Device therapies for atrial fibrillation (AF) have so far failed to result in compelling efficacy across all types of disease and patients. The rates of elimination of AF following a catheter ablation procedure range from 30% to 80% according to the type of patient and the definition of success. The question of why success rates aren’t yet sufficient after a great deal of investment is an area of active pursuit, and one that opens up the door for next-generation AF device companies seeking to improve upon the results achieved to date.
Device Companies Follow New Map To Atrial Fibrillation
Article preview from Medtech Insight - December, 2012
In the cardiovascular device arena, as in so many other medical device fields, success tends to come only after halting progress. In coronary artery disease, for example, an interventional revolution began when angioplasty catheters were introduced to clear blocked arteries in the heart without the need for bypass surgery. However, plaque dissection and elastic recoil caused the vessels to abruptly close again, necessitating the development of stents to prop them open. Physicians soon discovered that bare-metal stents were plagued by high rates of gradual vessel re-closure (restenosis) due to accelerated neoinitimal cell growth inside the stented area, and drug-eluting stents came along to deal with that problem. Today, coronary revascularization procedures produce excellent long-term vessel patency, although not every problem has been solved and the field continues to evolve and improve. Atrial fibrillation (AF) ablation is following a similar path. Earlier versions of radiofrequency (RF) ablation catheters overheated tissue, so the tips were irrigated with saline to achieve a more controlled burn. Irrigation solved one problem but created another – electrophysiologists (EPs) no longer could use temperature measurement at the tissue surface to confirm that they had created adequate ablation lesions during the procedure. So sensors were developed to measure the force with which the ablation probe contacts tissue to give physicians feedback about whether or not they’re creating a competent lesion.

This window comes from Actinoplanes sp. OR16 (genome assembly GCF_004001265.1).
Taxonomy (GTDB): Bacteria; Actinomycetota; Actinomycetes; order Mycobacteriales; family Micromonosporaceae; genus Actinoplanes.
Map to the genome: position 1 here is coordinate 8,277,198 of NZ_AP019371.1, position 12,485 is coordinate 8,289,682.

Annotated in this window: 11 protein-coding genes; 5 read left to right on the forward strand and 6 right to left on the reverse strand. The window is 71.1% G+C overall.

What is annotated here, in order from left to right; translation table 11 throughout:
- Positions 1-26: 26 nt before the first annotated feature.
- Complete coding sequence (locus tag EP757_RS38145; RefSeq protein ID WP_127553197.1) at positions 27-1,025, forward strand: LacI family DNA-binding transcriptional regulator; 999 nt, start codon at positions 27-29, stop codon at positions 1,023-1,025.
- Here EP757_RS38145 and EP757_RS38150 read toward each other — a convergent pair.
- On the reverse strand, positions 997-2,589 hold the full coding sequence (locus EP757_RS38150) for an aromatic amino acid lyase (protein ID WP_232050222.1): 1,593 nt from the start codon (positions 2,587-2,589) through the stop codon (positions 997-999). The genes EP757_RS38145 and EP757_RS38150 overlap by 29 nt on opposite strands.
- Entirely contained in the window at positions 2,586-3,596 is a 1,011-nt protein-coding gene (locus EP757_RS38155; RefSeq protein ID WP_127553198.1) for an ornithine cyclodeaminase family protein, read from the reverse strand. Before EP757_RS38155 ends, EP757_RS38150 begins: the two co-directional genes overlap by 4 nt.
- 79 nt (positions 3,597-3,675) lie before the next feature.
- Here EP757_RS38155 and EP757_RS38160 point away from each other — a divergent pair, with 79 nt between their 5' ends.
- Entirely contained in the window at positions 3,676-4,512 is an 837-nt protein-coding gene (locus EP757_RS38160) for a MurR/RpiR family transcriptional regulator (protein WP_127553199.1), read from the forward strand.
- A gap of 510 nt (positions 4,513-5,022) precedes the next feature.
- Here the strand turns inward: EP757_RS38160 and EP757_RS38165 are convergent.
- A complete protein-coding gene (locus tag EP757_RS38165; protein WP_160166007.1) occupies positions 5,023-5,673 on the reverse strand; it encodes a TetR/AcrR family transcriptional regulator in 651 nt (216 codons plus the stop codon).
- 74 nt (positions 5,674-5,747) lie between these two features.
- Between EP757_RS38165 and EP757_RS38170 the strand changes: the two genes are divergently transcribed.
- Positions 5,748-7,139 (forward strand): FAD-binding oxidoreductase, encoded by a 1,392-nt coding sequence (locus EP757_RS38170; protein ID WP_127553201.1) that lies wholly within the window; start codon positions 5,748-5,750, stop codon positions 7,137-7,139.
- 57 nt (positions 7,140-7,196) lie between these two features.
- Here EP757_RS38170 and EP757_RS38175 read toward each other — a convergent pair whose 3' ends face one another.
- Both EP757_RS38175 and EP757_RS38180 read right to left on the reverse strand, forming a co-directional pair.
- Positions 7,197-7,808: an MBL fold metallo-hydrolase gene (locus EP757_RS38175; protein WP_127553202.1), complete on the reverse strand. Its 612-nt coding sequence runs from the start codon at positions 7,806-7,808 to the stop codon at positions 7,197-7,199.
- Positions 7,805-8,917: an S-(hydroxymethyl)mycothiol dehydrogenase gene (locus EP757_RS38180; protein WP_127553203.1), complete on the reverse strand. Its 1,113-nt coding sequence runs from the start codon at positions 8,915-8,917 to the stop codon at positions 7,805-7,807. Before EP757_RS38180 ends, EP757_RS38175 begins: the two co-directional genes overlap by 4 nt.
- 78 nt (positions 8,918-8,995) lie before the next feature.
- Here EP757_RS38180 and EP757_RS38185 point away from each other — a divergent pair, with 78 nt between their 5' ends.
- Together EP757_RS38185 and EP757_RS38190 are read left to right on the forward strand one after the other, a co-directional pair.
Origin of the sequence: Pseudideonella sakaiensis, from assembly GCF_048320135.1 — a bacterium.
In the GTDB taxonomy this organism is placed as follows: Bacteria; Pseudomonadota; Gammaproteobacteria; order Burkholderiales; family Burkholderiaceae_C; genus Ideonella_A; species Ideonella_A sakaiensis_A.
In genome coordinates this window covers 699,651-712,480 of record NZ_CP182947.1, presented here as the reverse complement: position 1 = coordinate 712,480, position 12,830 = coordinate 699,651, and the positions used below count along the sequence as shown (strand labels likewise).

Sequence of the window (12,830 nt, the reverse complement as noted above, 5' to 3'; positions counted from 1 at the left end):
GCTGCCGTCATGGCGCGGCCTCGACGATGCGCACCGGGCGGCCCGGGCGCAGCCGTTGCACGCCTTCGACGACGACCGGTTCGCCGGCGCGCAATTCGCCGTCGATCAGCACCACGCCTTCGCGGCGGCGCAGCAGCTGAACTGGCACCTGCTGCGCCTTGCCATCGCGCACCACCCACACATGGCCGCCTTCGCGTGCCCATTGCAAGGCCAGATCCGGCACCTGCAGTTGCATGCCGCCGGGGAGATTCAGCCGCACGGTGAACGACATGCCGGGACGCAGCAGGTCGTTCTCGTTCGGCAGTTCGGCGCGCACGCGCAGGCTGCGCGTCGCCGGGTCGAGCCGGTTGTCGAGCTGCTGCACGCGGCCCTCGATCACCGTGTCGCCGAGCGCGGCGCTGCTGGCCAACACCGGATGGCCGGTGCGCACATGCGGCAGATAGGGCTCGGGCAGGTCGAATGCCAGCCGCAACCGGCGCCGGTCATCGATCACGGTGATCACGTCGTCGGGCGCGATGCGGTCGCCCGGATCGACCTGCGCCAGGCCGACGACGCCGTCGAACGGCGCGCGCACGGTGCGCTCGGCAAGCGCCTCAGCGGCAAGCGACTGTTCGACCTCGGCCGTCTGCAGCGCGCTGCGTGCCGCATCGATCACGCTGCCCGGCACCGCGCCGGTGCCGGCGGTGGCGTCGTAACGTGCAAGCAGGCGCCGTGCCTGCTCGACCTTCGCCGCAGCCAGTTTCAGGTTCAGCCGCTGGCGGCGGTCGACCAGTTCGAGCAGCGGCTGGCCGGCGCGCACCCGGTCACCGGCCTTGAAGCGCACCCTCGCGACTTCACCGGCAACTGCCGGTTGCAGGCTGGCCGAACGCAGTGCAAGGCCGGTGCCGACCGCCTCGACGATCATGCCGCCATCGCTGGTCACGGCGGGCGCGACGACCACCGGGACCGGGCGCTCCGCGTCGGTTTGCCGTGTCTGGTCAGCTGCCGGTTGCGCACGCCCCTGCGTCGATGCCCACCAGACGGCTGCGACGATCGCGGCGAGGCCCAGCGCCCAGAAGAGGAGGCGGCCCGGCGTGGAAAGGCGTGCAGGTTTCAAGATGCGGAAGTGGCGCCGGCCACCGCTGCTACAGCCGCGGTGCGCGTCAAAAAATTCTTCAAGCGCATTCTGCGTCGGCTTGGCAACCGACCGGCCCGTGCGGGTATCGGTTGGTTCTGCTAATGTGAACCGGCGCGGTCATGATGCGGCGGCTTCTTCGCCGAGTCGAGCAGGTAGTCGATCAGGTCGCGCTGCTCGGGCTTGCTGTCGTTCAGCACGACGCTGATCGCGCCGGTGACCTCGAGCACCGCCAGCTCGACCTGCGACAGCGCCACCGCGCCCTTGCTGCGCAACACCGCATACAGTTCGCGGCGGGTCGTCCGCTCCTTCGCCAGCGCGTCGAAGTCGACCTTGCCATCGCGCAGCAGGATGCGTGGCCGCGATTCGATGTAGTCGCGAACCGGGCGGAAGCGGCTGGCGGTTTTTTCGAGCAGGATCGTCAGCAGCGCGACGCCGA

In the case of AF, however, these incremental advancements have so far failed to result in compelling efficacy across all types of disease and patients. The rates of AF elimination following catheter ablation range from 30% to 80%, according to the type of patient and the definition of success, which depends upon whether you include one or more procedures and concomitant anti-arrhythmic drugs. (The single-procedure success rate of Johnson & Johnson’s [J&J’s] market-leading RF catheter ThermoCool, as noted at its FDA panel approval hearing, was only 49%, for example.) That inadequate efficacy, along with the fact that AF ablation is performed primarily at a few “centers of excellence” housing EPs who are experienced in this often complicated procedure, are the primary reasons why barely 4% of all patients eligible for AF catheter ablation are receiving it. Many clinicians feel the risk is too high, the benefit too low, and the economics of these unpredictably long and often difficult multi-hour procedures unappealing.
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